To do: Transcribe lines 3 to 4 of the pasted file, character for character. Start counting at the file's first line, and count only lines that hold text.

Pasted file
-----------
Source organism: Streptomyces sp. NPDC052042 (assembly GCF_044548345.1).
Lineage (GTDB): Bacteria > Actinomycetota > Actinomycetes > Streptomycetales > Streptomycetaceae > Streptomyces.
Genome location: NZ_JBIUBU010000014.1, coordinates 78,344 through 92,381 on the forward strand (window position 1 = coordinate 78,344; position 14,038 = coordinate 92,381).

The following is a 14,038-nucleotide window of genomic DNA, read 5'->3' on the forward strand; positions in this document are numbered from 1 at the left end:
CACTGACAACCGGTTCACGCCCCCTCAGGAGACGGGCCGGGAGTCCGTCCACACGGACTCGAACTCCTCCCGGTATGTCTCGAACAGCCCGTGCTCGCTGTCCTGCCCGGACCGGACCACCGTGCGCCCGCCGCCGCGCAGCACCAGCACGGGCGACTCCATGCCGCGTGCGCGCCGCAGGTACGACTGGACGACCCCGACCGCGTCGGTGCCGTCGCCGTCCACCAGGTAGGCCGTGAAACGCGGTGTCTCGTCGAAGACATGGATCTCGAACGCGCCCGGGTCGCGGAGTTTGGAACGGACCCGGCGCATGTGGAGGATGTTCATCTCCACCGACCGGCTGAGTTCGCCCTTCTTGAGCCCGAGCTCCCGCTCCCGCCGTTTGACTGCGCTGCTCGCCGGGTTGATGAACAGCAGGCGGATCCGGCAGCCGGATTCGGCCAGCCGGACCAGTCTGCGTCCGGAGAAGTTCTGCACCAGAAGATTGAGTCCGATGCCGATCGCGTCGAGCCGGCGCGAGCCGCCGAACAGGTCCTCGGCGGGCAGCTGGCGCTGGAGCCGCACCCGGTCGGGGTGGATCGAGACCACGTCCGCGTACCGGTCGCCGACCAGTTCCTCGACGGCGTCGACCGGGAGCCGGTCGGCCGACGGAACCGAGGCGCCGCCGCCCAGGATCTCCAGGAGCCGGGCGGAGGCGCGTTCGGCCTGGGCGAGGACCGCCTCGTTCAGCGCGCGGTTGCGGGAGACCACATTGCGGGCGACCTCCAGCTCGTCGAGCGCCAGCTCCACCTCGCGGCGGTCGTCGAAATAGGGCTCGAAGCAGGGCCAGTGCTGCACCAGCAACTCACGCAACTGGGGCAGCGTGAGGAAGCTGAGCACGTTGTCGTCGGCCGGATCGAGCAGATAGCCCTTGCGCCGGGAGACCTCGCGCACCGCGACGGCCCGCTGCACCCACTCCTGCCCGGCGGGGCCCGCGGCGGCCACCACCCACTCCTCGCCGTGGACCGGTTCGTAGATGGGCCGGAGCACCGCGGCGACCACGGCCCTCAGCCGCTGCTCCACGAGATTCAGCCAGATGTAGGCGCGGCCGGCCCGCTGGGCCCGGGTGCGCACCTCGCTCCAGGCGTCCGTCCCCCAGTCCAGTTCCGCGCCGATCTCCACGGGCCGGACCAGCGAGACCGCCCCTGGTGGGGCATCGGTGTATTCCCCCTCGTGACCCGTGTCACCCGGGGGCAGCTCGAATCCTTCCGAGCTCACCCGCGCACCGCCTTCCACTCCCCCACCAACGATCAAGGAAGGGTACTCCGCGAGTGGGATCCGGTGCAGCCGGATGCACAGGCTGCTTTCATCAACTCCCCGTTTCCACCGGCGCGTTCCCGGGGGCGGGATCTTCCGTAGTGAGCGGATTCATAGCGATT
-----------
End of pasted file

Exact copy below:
Genome location: NZ_JBIUBU010000014.1, coordinates 78,344 through 92,381 on the forward strand (window position 1 = coordinate 78,344; position 14,038 = coordinate 92,381).

The following is a 14,038-nucleotide window of genomic DNA, read 5'->3' on the forward strand; positions in this document are numbered from 1 at the left end: